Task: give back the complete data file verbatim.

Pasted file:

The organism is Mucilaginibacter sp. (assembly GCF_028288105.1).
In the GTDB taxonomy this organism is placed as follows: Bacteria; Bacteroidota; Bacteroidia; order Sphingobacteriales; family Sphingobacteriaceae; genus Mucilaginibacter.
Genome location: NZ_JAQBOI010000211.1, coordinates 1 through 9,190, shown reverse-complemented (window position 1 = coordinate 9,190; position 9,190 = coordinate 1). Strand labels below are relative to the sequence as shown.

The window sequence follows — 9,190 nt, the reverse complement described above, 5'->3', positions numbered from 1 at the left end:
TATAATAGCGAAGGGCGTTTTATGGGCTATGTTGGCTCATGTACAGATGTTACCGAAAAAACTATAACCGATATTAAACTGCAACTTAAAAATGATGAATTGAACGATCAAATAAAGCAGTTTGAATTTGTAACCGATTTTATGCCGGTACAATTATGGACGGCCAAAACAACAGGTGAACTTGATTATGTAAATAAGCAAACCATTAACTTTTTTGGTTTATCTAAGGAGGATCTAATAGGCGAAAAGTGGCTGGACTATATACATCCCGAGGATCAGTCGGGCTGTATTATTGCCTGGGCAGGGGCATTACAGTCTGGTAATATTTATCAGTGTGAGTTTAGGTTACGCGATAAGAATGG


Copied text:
The organism is Mucilaginibacter sp. (assembly GCF_028288105.1).
In the GTDB taxonomy this organism is placed as follows: Bacteria; Bacteroidota; Bacteroidia; order Sphingobacteriales; family Sphingobacteriaceae; genus Mucilaginibacter.
Genome location: NZ_JAQBOI010000211.1, coordinates 1 through 9,190, shown reverse-complemented (window position 1 = coordinate 9,190; position 9,190 = coordinate 1). Strand labels below are relative to the sequence as shown.

The window sequence follows — 9,190 nt, the reverse complement described above, 5'->3', positions numbered from 1 at the left end:
TATAATAGCGAAGGGCGTTTTATGGGCTATGTTGGCTCATGTACAGATGTTACCGAAAAAACTATAACCGATATTAAACTGCAACTTAAAAATGATGAATTGAACGATCAAATAAAGCAGTTTGAATTTGTAACCGATTTTATGCCGGTACAATTATGGACGGCCAAAACAACAGGTGAACTTGATTATGTAAATAAGCAAACCATTAACTTTTTTGGTTTATCTAAGGAGGATCTAATAGGCGAAAAGTGGCTGGACTATATACATCCCGAGGATCAGTCGGGCTGTATTATTGCCTGGGCAGGGGCATTACAGTCTGGTAATATTTATCAGTGTGAGTTTAGGTTACGCGATAAGAATGG